Workaholics: "Friendship Anniversary"
D

Workaholics: "Friendship Anniversary"

Worse than a dead, rotting skunk?

D

Workaholics

"Friendship Anniversary"

Season 4, Episode 13

Community Grade (2 Users)

  • A
  • A-
  • B+
  • B
  • B-
  • C+
  • C
  • C-
  • D+
  • D
  • D-
  • F

Your Grade

?

Boy, did they screw this one up.

All the elements were in place for a really great episode of Workaholics. I perked right up when the episode opened on the guys all set up for an elaborate waste of time on the front lawn. When they realized they’d been living together for seven years and declared themselves “common-law married,” that seemed the setup for some solid roommate conflict, followed by shenanigans, followed by bonding. There was a house-wide food fight. There was even some Jillian. What could possibly go wrong?

Quite a bit, really—this is tied for the worst episode of the season. I’m tempted to grade it even lower than what I refer to—for several reasons—as “the dead, rotting skunk episode,” just for the sheer amount of squandering going on here. But I’ll let the two episodes smeared with day-glo varmint guts argue about it between themselves. They deserve each other.

Let’s start with squander number one. It’s usually the mark of a good episode, or at least a fun sequence, when the guys have expended their drunken imagination on inventive ways to screw around. And the American Gladiators-style yard game (“American Gladiat-Ders”) they’ve set up to begin this one has all the hallmarks—with elaborate costumes, convoluted rules, Blake (sorry, “Slaybraham Lincoln”) on the roof with a tennis ball launcher, and Adam psyched up and braggy at the starting line. It’s funny when he’s immediately pegged by tennis balls before he even takes a step, and then again repeatedly when he cheats and tries to play anyway. But then the mailman comes and the game is abandoned.

Okay—forget American Gladiat-Ders. The real plot must be that the mailman, bringing their lease (and who is this absentee, very lax landlord, by the way?) and making them realize that they’ve been together for seven years—making them “common-law married,” according to Adam’s logic. Except that this realization goes nowhere, instead leading to a friend breakup scene so abrupt as to invalidate the promise of this second setup as well. See, Blake made hot glue art on Ders’ headphones and Adam’s weight belt, and Ders spent all day making them an elaborate Norwegian dinner instead of KFC, and Adam sprays the celebratory common-law wedding champagne all over the place—so they immediately start throwing things and then decide they’re not friends any more. Takes about five minutes. Never mind that we’ve seen them do much worse stuff to each other on a regular basis—there’s a plot to move along.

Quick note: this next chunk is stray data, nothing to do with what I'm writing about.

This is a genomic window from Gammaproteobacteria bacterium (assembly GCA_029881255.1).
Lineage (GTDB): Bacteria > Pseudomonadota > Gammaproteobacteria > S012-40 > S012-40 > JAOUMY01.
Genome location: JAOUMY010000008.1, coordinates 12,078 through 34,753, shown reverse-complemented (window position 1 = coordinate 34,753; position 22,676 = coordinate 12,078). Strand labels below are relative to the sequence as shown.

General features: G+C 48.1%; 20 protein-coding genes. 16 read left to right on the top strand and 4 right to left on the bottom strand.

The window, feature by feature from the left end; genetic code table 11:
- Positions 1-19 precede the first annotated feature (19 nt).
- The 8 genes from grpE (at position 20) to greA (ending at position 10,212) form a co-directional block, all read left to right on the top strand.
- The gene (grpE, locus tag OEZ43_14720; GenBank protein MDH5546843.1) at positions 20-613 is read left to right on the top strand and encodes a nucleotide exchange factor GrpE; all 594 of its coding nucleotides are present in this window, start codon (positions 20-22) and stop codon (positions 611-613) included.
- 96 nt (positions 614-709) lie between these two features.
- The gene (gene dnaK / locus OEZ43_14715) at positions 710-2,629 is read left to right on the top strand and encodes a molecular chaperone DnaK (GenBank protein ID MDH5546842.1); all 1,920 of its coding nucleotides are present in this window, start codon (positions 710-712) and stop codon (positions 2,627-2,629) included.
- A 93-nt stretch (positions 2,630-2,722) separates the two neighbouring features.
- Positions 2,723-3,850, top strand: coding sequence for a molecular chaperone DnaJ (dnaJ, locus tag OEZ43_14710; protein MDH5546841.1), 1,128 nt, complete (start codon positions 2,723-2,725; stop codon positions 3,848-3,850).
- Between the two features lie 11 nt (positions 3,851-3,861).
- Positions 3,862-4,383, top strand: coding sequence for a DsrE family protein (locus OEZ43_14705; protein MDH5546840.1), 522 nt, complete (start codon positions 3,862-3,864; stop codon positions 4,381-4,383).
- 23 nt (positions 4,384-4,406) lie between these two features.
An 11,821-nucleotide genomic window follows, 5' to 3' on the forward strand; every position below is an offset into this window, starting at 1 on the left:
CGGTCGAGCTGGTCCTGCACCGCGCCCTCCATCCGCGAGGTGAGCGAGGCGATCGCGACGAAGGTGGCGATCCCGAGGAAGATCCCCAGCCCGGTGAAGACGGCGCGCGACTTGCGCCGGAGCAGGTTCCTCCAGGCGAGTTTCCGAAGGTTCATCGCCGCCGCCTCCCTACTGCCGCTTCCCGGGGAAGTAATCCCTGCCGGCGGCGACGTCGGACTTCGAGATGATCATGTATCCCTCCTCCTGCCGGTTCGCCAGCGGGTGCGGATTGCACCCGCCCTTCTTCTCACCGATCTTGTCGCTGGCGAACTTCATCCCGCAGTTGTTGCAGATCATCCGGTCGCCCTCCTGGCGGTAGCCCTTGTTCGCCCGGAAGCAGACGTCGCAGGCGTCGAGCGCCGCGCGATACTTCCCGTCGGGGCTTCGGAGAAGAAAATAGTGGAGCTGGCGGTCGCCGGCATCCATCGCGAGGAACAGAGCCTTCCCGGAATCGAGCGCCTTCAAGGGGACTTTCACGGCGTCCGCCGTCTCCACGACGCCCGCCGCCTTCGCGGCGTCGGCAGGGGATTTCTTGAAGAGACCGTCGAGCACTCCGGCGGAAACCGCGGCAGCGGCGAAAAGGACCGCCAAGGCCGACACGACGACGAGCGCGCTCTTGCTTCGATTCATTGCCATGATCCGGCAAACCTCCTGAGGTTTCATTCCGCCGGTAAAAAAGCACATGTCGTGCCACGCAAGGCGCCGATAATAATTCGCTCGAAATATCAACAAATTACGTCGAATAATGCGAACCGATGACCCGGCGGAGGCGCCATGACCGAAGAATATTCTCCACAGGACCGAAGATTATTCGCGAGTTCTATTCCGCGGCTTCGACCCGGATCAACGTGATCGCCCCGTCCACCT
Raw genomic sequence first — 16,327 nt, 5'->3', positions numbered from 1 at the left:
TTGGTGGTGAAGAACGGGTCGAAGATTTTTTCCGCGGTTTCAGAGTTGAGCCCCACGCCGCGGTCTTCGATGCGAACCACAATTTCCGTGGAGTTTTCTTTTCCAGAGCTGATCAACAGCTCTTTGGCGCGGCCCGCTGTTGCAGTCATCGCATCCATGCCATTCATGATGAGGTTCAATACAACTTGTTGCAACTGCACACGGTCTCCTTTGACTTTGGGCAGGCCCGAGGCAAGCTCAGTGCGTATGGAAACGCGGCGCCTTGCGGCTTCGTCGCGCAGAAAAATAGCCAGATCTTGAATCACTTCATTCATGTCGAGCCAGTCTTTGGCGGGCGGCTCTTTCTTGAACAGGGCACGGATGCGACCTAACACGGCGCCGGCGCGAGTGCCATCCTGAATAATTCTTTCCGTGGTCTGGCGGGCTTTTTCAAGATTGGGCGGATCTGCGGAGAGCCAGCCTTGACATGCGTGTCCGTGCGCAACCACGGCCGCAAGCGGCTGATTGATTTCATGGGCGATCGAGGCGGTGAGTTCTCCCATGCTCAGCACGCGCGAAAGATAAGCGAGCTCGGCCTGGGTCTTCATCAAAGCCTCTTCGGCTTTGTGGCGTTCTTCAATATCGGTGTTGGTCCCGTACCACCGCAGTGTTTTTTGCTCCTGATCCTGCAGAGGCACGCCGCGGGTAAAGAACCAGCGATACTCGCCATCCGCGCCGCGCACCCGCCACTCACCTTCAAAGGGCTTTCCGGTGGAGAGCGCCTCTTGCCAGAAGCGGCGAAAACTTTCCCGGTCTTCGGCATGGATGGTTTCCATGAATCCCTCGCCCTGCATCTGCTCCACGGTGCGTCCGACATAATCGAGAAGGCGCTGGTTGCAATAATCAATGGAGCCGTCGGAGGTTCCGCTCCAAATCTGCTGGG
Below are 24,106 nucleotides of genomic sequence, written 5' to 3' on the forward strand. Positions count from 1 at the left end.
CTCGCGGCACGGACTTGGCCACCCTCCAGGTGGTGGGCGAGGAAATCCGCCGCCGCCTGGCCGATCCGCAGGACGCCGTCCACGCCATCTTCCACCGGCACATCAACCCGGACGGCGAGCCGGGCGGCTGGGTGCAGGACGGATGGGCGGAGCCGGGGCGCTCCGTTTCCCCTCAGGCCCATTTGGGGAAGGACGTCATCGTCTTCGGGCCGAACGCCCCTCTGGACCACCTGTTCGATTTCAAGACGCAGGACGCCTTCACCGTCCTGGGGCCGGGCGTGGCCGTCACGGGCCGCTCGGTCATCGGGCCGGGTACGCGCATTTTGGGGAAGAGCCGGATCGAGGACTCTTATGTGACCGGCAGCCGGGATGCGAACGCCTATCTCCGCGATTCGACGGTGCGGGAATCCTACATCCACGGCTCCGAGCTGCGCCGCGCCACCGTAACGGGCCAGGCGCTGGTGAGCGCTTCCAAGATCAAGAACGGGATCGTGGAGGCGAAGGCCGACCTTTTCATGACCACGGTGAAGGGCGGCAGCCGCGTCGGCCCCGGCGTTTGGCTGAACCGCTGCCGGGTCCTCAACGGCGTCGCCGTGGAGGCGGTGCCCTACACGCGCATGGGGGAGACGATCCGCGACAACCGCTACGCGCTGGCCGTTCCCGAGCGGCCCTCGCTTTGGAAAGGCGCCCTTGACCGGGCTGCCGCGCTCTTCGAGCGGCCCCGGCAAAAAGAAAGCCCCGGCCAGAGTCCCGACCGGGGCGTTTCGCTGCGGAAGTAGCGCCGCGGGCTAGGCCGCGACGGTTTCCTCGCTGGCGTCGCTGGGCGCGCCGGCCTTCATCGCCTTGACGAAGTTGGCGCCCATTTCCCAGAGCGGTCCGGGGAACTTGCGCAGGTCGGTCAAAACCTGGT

The codependent nature of the guys’ friendship has been a theme that’s popped its head up throughout the series. Starting back in the sock puppet therapy episode in season two, it’s always been clear—and improbably affecting—how much these guys really need each other. For one, there’s the very real sense that no one else would put up with any of them for any length of time. But there’s also the fact that no one else is on the same wavelength as far as what constitutes fun. The guys recognize each others’ weaknesses, accept them, and then fire up another bowl. Which isn’t to say that they don’t fight, but their immediate, mean-spirited antipathy here, on the flimsiest of pretexts, is just bad writing. (Adam DeVine gets the blame this time.)

Things only get worse when the guys split up. Adam’s story is the best, with his desperate attempts to forge an immediate, beer-chugging new best friend threesome with some burly customers at the local bar leading to him being taken home by a friendly bear with anonymous sex on the brain. It’s always refreshing how consistently Workaholics, for all its guy-centric juvenility, avoids the gay-panic trope. Here, Adam’s obliviousness to his new pal’s advances is handled with a light touch. (Adam, feeling the guy’s boner as he snuggles up in bed with him, marvels that the guy gets morning wood at night “like a superhero.”) And that Adam’s lonely reminiscences about Blake (“he likes bed beers, too”) turns off the guy looking for a one-night stand is as gentle and kindhearted a way out of the situation as could be.